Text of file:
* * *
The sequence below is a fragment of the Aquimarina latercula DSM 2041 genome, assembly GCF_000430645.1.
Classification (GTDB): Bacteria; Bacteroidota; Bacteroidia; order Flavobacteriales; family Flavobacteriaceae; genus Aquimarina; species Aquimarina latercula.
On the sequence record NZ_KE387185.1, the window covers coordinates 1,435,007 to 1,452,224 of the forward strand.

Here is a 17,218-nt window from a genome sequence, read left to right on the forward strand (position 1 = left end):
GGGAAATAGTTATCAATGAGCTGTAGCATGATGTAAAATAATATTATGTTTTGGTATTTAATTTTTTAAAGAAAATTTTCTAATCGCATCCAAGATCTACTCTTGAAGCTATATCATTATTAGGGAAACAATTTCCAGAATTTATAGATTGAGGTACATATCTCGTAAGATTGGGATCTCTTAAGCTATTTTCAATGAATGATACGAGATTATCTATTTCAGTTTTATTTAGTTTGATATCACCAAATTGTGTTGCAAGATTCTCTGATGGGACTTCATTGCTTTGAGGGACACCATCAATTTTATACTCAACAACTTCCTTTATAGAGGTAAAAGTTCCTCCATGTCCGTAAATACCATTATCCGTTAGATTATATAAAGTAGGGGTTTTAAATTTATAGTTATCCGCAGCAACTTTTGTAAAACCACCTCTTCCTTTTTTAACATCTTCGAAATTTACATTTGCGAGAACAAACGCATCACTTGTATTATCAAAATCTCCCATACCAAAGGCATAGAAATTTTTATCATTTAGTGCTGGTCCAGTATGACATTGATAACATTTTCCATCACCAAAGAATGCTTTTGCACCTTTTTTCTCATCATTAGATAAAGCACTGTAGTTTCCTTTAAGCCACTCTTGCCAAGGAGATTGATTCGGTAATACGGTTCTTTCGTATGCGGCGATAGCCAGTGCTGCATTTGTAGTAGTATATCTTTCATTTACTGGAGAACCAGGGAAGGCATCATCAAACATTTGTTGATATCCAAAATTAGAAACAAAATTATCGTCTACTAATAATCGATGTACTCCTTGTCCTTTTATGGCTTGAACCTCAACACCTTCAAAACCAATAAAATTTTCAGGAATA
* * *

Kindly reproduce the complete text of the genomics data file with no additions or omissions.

The sequence below is a fragment of the Aquimarina latercula DSM 2041 genome, assembly GCF_000430645.1.
Classification (GTDB): Bacteria; Bacteroidota; Bacteroidia; order Flavobacteriales; family Flavobacteriaceae; genus Aquimarina; species Aquimarina latercula.
On the sequence record NZ_KE387185.1, the window covers coordinates 1,435,007 to 1,452,224 of the forward strand.

Here is a 17,218-nt window from a genome sequence, read left to right on the forward strand (position 1 = left end):
GGGAAATAGTTATCAATGAGCTGTAGCATGATGTAAAATAATATTATGTTTTGGTATTTAATTTTTTAAAGAAAATTTTCTAATCGCATCCAAGATCTACTCTTGAAGCTATATCATTATTAGGGAAACAATTTCCAGAATTTATAGATTGAGGTACATATCTCGTAAGATTGGGATCTCTTAAGCTATTTTCAATGAATGATACGAGATTATCTATTTCAGTTTTATTTAGTTTGATATCACCAAATTGTGTTGCAAGATTCTCTGATGGGACTTCATTGCTTTGAGGGACACCATCAATTTTATACTCAACAACTTCCTTTATAGAGGTAAAAGTTCCTCCATGTCCGTAAATACCATTATCCGTTAGATTATATAAAGTAGGGGTTTTAAATTTATAGTTATCCGCAGCAACTTTTGTAAAACCACCTCTTCCTTTTTTAACATCTTCGAAATTTACATTTGCGAGAACAAACGCATCACTTGTATTATCAAAATCTCCCATACCAAAGGCATAGAAATTTTTATCATTTAGTGCTGGTCCAGTATGACATTGATAACATTTTCCATCACCAAAGAATGCTTTTGCACCTTTTTTCTCATCATTAGATAAAGCACTGTAGTTTCCTTTAAGCCACTCTTGCCAAGGAGATTGATTCGGTAATACGGTTCTTTCGTATGCGGCGATAGCCAGTGCTGCATTTGTAGTAGTATATCTTTCATTTACTGGAGAACCAGGGAAGGCATCATCAAACATTTGTTGATATCCAAAATTAGAAACAAAATTATCGTCTACTAATAATCGATGTACTCCTTGTCCTTTTATGGCTTGAACCTCAACACCTTCAAAACCAATAAAATTTTCAGGAATA